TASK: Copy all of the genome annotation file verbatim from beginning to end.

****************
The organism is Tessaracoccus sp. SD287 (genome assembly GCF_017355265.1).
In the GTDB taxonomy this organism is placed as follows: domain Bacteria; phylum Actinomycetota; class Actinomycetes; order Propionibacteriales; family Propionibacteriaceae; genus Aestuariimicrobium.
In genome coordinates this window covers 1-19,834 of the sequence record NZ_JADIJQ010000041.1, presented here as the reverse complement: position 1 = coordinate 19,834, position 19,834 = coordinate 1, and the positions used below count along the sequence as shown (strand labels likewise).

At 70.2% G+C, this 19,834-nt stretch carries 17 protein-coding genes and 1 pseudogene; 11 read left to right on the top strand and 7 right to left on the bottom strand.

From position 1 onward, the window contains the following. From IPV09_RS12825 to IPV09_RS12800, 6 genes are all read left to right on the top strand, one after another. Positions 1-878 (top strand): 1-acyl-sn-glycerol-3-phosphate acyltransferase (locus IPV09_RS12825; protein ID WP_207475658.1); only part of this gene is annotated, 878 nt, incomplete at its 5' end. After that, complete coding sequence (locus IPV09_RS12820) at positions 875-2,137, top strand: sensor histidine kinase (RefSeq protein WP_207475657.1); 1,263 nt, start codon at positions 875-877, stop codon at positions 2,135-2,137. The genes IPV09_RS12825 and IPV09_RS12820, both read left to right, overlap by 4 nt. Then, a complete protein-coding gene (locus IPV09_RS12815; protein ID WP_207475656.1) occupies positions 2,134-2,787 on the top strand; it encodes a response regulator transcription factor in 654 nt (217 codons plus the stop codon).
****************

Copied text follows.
The organism is Tessaracoccus sp. SD287 (genome assembly GCF_017355265.1).
In the GTDB taxonomy this organism is placed as follows: domain Bacteria; phylum Actinomycetota; class Actinomycetes; order Propionibacteriales; family Propionibacteriaceae; genus Aestuariimicrobium.
In genome coordinates this window covers 1-19,834 of the sequence record NZ_JADIJQ010000041.1, presented here as the reverse complement: position 1 = coordinate 19,834, position 19,834 = coordinate 1, and the positions used below count along the sequence as shown (strand labels likewise).

At 70.2% G+C, this 19,834-nt stretch carries 17 protein-coding genes and 1 pseudogene; 11 read left to right on the top strand and 7 right to left on the bottom strand.

From position 1 onward, the window contains the following. From IPV09_RS12825 to IPV09_RS12800, 6 genes are all read left to right on the top strand, one after another. Positions 1-878 (top strand): 1-acyl-sn-glycerol-3-phosphate acyltransferase (locus IPV09_RS12825; protein ID WP_207475658.1); only part of this gene is annotated, 878 nt, incomplete at its 5' end. After that, complete coding sequence (locus IPV09_RS12820) at positions 875-2,137, top strand: sensor histidine kinase (RefSeq protein WP_207475657.1); 1,263 nt, start codon at positions 875-877, stop codon at positions 2,135-2,137. The genes IPV09_RS12825 and IPV09_RS12820, both read left to right, overlap by 4 nt. Then, a complete protein-coding gene (locus IPV09_RS12815; protein ID WP_207475656.1) occupies positions 2,134-2,787 on the top strand; it encodes a response regulator transcription factor in 654 nt (217 codons plus the stop codon).